Wide Area ATR Imaging Accessory

ATR   Accessory designed to fit the Perkin Elmer Spotlight infrared microscope.


The ATR accessory is used with an existing infra-red spectroscopic microscope called Spotlight
which is made by Perkin Elmer.  It is designed to be able to form spectrally-resolved images of "hard to analyse" samples such car tyres, pharpaceutical tablets, plastic films and surface deposits.  In some cases these samples cannot be inspected by reflection or transmission spectroscopy, and in other cases it is simply much more conveneint and fast to use ATR imaging.

ATR stands for "Attenuated Total (internal) Reflection".  Light (in this case infra-red) is passed into an optical material with a high refractive index (in this case germanium) and is directed internally towards a flat surface or interface.   The sample of interest, which in general has a lower refractive index than the optical material (the index for germanium is about 4.0) is pressed against this interface.  If the light is incident on the interface at an oblique angle which is near to or greater than the "critical angle", then it is totally reflected.  This does not tell the whole story however: in fact, some energy escapes the surface and exists in the air or sample space on the other side.  This energy does not propagate as a distinct light beam (it is called an "evanescent wave", but it is able to interact with any sample that is close enough to the interface. A sample may absorb some of the energy in a manner characteristic of the molecules of which it is composed.  The reflection coefficient may be modified by the sample's refractive index also.  By these mechanisms the "Total" internal reflection is "Attenuated" at certain wavelengths.  One only has to attach a spectrometer and the reflections can be used to characterise the sample material.  Because the evanescent wave only exists within a very narrow region just outside the high-index optic, the technique can be used to sample highly absorptive materials or very thin surface deposits.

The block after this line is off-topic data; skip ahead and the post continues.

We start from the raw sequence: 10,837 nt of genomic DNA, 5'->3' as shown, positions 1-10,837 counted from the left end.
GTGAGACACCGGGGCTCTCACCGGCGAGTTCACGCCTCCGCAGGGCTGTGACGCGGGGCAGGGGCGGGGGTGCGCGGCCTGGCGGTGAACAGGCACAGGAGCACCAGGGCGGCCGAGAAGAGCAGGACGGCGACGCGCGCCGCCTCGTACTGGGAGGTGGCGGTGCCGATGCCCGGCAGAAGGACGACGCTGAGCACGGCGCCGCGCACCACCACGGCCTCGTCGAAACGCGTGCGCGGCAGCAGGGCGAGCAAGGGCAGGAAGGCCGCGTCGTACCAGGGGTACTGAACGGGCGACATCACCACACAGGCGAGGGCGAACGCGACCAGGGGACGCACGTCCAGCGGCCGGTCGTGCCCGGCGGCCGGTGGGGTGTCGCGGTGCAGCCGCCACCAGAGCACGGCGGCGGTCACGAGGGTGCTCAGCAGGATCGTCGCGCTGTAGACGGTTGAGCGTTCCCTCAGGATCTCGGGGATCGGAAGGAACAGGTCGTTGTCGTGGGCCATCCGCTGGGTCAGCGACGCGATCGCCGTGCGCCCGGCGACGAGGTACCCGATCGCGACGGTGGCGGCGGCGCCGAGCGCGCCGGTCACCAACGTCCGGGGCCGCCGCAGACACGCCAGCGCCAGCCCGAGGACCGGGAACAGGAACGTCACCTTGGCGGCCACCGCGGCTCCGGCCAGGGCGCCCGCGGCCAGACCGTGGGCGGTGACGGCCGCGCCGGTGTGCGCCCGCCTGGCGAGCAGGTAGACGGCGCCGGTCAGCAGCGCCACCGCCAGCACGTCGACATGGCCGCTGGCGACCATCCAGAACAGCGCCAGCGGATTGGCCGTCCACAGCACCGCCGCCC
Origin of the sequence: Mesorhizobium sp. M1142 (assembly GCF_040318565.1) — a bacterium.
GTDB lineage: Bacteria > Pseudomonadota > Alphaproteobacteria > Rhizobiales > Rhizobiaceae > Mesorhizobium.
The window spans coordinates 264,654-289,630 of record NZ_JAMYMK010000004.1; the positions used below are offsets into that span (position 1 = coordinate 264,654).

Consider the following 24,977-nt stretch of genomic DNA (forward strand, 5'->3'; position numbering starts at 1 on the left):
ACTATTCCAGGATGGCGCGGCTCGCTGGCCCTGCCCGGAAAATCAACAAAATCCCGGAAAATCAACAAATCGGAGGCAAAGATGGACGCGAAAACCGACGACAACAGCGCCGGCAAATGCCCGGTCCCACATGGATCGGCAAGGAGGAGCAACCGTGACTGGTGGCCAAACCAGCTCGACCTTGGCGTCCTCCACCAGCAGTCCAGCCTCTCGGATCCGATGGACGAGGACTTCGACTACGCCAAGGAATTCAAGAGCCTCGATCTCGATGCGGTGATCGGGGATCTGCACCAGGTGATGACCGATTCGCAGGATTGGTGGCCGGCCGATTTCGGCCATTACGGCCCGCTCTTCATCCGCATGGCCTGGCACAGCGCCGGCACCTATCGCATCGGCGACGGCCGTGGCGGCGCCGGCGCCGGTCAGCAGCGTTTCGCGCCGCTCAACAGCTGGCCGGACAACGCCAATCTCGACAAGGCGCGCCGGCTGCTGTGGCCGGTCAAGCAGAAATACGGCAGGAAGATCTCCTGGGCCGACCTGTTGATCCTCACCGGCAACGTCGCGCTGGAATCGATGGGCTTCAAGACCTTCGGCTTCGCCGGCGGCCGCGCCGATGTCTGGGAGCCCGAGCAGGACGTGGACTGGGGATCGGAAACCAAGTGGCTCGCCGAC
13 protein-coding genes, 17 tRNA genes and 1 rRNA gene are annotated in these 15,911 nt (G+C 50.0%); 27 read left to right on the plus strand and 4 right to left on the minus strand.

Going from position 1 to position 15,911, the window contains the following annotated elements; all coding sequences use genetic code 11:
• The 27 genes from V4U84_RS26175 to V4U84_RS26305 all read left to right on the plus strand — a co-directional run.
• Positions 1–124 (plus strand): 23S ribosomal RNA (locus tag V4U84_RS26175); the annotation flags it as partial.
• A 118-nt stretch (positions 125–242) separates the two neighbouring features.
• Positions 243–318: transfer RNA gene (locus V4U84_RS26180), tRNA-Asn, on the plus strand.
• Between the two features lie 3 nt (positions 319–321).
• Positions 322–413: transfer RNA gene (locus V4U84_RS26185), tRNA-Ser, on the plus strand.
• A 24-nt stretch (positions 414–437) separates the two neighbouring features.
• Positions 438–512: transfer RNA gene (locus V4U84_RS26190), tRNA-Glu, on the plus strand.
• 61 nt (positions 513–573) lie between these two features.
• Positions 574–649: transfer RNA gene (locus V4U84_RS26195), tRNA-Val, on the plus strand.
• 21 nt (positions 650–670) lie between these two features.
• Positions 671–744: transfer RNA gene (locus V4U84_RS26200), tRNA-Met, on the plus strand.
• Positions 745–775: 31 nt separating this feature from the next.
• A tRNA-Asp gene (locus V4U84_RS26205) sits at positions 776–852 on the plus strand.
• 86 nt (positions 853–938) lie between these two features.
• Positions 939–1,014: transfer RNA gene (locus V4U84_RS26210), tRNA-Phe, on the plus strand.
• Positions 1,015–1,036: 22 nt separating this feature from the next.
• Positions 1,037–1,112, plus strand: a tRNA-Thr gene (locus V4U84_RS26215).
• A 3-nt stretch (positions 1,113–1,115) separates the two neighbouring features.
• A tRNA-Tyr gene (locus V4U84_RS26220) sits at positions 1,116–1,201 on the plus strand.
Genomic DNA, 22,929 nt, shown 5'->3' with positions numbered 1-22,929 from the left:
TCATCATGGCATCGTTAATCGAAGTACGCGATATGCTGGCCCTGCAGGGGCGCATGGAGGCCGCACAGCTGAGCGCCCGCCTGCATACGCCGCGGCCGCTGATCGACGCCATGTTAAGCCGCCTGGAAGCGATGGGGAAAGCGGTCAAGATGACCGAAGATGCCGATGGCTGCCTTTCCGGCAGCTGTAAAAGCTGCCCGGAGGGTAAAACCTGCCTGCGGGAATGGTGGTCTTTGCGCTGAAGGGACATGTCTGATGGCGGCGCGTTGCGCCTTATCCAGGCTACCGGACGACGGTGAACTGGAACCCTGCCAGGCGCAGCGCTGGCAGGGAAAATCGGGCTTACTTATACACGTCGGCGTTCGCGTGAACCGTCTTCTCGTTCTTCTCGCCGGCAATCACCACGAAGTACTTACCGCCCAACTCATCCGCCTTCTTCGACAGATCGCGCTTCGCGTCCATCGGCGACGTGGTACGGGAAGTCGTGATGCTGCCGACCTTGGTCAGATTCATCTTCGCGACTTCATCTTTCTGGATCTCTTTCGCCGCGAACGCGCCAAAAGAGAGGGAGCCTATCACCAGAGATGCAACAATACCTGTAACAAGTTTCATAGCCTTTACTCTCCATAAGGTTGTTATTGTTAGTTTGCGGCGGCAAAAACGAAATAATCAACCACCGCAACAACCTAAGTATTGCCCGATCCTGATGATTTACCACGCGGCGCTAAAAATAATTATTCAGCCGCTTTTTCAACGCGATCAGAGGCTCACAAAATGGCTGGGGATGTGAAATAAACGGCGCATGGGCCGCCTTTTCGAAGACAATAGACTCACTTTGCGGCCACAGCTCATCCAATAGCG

The ATR imaging accessory provides the ability to collect many spectra from small but spatially distinct regions of a sample such as a chip of multi-layered car paint left at the scene of an accident or stuck to your car.  Such "hyperspectral" images potentially permit very fine  materials characterisation indeed: if the paint chip comes from your car you will be identified!

My responsibility in this project covered principally
I did not complete the whole project alone - far from it!  There was a huge effort by the Perkin Elmer R&D team in Seer Green, UK, including mechanical engineers, software engineers, software testers, applications specialists and project managers, not to mention the long-suffering sales team.  The project won an internal award for innovation and has been instrumental in boosting Spotlight sales.

Design and Construction

Germanium ATR crystal in its holder: top view, coated.   Germanium ATR crystal in its holder showing flat sampling surface at the base.